The Hammond self-indulgence, contradicting what at least passes for Cabinet policy, is now her political litmus test. If May takes no further action beyond a timidly mild rebuke to Hammond for going off-piste at Davos to signal appeasement to the corporatist oligarchy, that will speak volumes, both for her own lack of Brexit-commitment and for her now terminally expiring political authority and credibility.
To those of us who had deep misgivings about her on her unelected coronation in 2016, this comes as no surprise. Theresa May has been found out.
A surprise Cameron pick for Home Secretary in 2010, she flattered to deceive at the Home Office, where a mediocre Secretary of State can hide behind the confidentiality that surrounds much of its remit. Other than refusing the extradition to the USA of computer hacker Gary McKinnon and finally procuring the deportation of Abu Qatada, her record there was largely one of failure, especially to reduce the level of immigration.
She’s remembered mostly for an instinctive authoritarianism – recall her proposed illiberal Snoopers’ Charter and Extremism Disruption Orders? – and for combining that with a default EU-philia which saw her opt back in to the equally illiberal European Arrest Warrant after UK membership of it had expired.
We now know that her fabled taciturn and non-committal demeanour, spun by her aides and supporters as ‘Theresa consults and weighs up both sides of an argument carefully before making up her mind’, was just that – spin. Too many voices for it to be coincidence have come forward to say that the reason she sits and says nothing is because she has nothing to say – that it takes a while, but eventually they come to realise there just isn’t very much going on in there.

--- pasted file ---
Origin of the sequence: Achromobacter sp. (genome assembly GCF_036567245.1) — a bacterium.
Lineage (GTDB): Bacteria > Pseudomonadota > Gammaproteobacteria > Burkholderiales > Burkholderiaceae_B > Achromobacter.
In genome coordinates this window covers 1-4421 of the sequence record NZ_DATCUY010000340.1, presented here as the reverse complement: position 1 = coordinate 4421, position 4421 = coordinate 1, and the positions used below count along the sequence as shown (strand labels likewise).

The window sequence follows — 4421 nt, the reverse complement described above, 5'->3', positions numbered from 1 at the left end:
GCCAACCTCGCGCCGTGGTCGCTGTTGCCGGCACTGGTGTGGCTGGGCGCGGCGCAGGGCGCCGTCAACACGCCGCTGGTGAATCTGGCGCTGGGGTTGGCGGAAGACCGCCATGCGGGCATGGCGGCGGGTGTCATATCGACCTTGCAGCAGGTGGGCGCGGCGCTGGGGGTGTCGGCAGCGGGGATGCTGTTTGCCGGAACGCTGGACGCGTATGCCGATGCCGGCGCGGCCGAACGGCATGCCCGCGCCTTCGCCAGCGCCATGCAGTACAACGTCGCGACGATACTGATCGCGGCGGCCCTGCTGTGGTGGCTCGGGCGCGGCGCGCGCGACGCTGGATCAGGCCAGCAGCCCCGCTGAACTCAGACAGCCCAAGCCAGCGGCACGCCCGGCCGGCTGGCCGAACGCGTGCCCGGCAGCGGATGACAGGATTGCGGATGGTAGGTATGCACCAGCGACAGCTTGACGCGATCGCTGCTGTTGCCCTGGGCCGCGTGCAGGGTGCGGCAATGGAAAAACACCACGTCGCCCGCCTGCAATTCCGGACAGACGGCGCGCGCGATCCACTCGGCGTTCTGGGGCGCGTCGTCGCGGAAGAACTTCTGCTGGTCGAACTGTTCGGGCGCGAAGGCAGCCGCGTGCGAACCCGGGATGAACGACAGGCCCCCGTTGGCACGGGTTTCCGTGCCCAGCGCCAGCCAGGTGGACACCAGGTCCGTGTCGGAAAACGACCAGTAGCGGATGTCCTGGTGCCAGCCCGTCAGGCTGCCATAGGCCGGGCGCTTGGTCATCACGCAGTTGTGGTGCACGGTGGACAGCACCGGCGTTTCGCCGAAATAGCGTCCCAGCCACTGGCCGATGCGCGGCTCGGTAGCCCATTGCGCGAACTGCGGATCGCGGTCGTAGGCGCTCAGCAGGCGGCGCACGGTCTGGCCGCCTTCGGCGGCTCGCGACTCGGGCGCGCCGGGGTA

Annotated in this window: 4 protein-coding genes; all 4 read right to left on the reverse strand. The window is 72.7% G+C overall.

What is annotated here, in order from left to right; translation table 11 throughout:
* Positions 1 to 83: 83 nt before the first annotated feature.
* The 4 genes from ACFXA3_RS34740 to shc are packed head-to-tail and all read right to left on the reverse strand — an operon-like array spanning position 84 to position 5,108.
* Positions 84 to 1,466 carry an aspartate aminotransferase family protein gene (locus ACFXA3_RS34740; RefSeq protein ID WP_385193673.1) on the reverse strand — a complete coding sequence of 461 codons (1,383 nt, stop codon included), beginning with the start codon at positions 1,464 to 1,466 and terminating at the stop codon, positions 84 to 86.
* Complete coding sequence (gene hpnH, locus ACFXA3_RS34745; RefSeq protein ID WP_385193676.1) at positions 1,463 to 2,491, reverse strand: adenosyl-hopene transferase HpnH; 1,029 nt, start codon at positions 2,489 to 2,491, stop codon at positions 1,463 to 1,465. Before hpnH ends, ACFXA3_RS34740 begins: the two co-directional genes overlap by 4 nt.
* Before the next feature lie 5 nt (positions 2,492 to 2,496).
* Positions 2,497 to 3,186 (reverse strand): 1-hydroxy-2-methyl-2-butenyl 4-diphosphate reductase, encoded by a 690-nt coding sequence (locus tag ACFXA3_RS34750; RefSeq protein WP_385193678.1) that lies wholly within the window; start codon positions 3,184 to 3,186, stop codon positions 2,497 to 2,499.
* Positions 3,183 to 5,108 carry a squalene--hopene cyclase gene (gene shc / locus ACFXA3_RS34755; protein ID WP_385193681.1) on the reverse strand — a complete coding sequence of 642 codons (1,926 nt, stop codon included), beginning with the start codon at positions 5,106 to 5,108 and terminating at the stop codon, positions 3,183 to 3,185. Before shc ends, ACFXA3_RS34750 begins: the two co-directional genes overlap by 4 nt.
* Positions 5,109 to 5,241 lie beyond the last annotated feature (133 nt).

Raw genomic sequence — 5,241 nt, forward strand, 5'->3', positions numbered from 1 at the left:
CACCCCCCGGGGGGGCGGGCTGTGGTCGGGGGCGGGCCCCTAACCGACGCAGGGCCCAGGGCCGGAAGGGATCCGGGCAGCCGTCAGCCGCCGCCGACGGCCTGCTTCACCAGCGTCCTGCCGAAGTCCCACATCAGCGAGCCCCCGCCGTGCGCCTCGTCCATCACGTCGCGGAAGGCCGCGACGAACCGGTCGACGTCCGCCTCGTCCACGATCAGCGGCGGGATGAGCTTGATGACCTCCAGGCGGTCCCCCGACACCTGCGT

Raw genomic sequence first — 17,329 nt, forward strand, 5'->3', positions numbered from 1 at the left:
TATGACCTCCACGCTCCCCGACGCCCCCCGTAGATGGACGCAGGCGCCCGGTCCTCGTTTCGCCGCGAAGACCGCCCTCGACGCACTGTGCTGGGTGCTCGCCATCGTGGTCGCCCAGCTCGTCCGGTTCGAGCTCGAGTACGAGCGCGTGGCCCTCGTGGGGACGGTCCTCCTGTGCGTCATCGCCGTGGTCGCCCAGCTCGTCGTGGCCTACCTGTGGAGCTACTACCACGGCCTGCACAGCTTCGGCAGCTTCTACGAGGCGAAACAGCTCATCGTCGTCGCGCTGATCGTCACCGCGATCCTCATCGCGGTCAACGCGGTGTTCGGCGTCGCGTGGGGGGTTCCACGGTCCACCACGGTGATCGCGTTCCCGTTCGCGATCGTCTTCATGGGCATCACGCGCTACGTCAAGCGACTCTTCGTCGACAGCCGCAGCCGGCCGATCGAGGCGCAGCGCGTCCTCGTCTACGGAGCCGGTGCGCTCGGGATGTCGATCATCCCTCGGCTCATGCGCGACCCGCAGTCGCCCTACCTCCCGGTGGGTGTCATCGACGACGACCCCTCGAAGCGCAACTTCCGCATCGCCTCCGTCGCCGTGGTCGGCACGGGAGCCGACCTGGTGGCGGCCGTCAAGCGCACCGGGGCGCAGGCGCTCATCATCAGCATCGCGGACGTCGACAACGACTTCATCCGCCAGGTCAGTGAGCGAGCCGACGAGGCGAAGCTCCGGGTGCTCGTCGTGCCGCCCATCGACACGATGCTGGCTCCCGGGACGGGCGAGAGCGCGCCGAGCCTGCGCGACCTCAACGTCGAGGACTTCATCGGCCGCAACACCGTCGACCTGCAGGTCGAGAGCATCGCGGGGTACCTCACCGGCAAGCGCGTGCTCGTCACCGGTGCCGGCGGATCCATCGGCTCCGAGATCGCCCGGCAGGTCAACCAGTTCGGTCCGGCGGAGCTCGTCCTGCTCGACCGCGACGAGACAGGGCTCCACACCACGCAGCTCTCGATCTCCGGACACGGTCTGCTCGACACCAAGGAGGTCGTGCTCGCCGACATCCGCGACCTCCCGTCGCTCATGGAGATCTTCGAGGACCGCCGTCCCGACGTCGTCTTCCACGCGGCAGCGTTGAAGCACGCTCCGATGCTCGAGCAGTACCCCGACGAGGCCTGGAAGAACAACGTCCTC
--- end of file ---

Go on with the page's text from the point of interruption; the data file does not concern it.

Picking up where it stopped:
It’s now obvious this was more or less obscured, by her chiefs of staff during her first year in office as Prime Minister until they were forced out after the 2017 election débacle, and more recently by Damian Green in his de facto role of her deputy until his own forced resignation.
It was said of the hapless John Major that as Prime Minister he resembled a squishy cushion in that he invariably bore, politically, the imprint of the last person who sat on him. The same conclusion about May is unavoidable. She is temperamentally incapable of leadership, essentially a careerist, preternaturally cautious, indecisive, managerialist. Her government is pathologically timorous and desperate, trapped like a rabbit frozen in the twin headlights of a Brexit it’s anxious to dilute, and Corbyn.
This is no longer merely a question of putting Brexit at risk, much as though diehard-Remainer Tory MPs might welcome it as a consequence of their not moving against May. Continued leadership stagnation will usher in a Corbyn-led government, and the loss of their own seats with it.
May is simply not up to being Prime Minister. It’s an intriguing paradox that someone with such authoritarian instincts should be such an ineffective leader. But command ultimately requires leadership. Where there is no leadership, there is no command. Along with Hammond at least, she must go, soon, whatever the short-term risks.